• Second Chapel built in 1795. present Chapel in 1877
  • During the following years Cilfowyr was instrumental in forming new branches namely Blaenwaun. Penparc. Trefdraeth (Newport Pembs) Blaenffos & Fronddeiniol
  • It also was prominent in spreading Paticular Baptists to North Wales. Samuel Jones, Cilfowyr was there in 1710 and many others from Cilfowyr followed
  • It is also of interest that in 1701 a number of the Rhydwylym members sailed for America in the ship "William and Mary" from Milford. Before going they had gathered into a church under their minister, Thomas Griffiths. After they landed they worshiped in Pennepek with the old followers of Hugh Evans, but eventually separated not as one would suppose over points of Calvinist or Arminian doctrine but over the validity of imposition of hands-- an ordinance which the Particular Baptists of Wales had originally adopted from the General Baptists. The Rhydwylym bretheren set up a new home on the banks of the Delaware river in the Welsh Tract. Four from Cilfowyr followed them in 1709, another eight from Rhydwylym in 1710 together with twelve from Cilfowyr, eight from Glandwr, seven from Llangennech and two from Llanwenarth. Eight were released from Swansea in 1710 including the minister Hugh Davies, a member originally of Rhydwylym
  • John Phillips, also emigrated, but there does not seem to be a record of which year or where to in America
  • It is noted in a Book written by David Jones of Carmarthen in 1899 that Phillip Morgan was married at Cilfowyr on the 23rd of February 1689 by Thomas David Rees. Although this seam's to be before the adoption of the chapel at Cilfowyr
  • In 1932 a dispute arose as to the right of water to the Baptistery as the farmer had diverted the water away from it's original course, unfortunately the dispute ended in Court with the Chapel retaining the right to the water for the Baptistery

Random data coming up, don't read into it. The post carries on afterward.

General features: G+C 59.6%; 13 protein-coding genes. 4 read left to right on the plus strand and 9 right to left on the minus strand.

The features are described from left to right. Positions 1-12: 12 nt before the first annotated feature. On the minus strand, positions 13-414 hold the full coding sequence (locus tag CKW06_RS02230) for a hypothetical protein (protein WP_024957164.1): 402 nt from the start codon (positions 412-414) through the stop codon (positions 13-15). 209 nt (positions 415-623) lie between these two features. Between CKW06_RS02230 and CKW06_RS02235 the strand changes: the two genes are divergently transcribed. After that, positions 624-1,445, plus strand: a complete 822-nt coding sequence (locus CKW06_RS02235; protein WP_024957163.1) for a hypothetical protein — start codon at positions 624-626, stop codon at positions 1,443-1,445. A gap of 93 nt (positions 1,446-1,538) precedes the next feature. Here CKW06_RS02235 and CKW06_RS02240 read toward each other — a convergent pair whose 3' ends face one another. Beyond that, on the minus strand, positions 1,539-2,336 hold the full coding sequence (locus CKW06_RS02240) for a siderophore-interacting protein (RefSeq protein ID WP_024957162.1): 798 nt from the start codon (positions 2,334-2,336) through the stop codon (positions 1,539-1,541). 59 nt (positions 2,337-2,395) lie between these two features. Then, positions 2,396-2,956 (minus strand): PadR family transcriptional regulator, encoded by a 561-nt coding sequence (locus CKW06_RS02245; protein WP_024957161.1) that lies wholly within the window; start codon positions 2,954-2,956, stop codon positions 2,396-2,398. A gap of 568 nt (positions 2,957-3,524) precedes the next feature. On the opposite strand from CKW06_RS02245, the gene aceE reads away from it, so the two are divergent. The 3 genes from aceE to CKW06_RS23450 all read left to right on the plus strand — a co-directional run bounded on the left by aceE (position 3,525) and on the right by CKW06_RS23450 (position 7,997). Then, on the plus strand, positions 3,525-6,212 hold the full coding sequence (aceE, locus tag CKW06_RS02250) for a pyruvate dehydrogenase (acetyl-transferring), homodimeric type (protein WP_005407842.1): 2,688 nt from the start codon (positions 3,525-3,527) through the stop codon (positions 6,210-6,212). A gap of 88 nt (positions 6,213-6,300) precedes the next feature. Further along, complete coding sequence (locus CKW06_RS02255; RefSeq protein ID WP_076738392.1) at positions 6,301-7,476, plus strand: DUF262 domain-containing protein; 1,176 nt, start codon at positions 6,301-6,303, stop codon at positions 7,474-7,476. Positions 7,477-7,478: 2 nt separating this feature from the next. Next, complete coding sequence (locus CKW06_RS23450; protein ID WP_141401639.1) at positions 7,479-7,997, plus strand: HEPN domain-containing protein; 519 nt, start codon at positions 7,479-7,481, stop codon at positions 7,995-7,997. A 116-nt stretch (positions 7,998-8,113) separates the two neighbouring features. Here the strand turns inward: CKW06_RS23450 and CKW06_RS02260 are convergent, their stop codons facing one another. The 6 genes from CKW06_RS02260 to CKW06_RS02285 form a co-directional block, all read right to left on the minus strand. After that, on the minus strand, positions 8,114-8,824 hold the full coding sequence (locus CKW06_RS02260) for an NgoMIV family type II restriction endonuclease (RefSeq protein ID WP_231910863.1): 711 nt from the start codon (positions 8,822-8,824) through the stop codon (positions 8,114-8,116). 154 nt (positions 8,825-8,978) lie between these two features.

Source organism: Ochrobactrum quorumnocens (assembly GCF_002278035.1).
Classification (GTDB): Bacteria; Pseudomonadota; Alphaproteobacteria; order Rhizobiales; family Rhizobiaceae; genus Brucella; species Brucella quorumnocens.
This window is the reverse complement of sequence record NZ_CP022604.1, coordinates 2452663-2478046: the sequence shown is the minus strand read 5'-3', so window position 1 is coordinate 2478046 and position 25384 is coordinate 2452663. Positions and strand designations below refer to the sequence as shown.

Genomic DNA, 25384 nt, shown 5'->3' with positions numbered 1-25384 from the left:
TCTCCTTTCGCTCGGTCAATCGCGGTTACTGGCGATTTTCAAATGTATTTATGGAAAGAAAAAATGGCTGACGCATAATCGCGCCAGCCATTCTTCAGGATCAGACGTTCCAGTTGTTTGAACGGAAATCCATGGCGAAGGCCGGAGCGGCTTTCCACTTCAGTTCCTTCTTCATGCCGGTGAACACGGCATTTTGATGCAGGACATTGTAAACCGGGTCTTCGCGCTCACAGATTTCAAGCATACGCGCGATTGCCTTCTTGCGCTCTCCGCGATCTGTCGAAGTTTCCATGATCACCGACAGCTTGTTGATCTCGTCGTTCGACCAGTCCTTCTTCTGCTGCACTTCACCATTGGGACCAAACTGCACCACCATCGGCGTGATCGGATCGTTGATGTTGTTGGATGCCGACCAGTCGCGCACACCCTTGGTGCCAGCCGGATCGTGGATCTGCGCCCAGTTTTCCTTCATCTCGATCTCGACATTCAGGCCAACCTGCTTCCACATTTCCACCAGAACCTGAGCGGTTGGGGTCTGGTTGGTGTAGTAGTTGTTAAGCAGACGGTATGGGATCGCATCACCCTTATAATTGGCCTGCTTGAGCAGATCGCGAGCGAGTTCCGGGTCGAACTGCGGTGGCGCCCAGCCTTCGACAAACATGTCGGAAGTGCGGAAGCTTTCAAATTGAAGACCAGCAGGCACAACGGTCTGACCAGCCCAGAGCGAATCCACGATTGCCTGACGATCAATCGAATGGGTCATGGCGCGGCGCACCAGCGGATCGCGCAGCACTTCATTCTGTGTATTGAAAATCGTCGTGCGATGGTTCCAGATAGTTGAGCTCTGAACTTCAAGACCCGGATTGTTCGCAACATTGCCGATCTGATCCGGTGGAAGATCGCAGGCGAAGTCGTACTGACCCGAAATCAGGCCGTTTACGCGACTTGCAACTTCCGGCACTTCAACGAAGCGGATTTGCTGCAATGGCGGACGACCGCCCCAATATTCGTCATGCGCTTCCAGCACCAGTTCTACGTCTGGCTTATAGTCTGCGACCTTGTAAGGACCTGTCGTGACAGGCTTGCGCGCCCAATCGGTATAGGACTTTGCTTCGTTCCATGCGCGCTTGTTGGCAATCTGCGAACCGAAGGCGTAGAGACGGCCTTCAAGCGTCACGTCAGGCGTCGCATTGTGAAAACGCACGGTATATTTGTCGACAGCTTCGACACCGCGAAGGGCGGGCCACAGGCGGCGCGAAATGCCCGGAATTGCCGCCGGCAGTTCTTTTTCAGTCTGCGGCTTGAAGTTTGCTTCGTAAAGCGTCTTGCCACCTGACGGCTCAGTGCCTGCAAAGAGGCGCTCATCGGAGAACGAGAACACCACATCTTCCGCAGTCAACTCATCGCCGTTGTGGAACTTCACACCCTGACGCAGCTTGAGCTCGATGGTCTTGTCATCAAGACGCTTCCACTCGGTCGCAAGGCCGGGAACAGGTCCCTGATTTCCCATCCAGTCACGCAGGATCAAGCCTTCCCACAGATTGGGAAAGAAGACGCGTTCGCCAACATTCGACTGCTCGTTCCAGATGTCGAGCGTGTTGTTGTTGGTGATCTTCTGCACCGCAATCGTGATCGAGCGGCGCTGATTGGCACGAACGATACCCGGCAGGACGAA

• As the chapel had arranged for baptism to be conducted in July 1932, arrangements were made to hire a lorry and churns from the milk factory at Newcastle Emlyn, the churns filled at Cenarth falls and taken to Cilfowyr on the previous Saturday afternoon in readiness for the Sunday, The normal practise being to baptise first and then go into the chapel for its service and communion, however when the members arrived the baptistery was empty. And it was decided that the baptism would have to be carried out on another occasion, however during the service there was a tremendous thunderstorm and before the service ended one of the members went out to see how much water there was in the baptistery, to his amazement it was full to the very top, a hand note was passed to the minister and he announced that after all they would be able to fulfil the wishes of the young people that had promised to be baptised into the work of the Lord. And the congregation all went out to be witnesses to the baptism
  • It transpired that the rain had only fallen on a very small area around the Chapel with Llechryd and Newchapel in the other direction had not witnessed any rain
  • Although the chapel "won" the right to the uninterrupted use of the water from the well it is pleasing to note that last year (2001) Mrs Jones of Cilfowyr farm gave the area around the baptistery and also the road leading down to the chapel free to the members before the farm was sold
  • There is a Book written by T.M.Basset. Title of: - The Welsh Baptists, 1977, available in English at the Library in Carmarthen. Which includes some information on the contribution of "Cilfowyr" to the spreading of the Lord's work and the mission to North Wales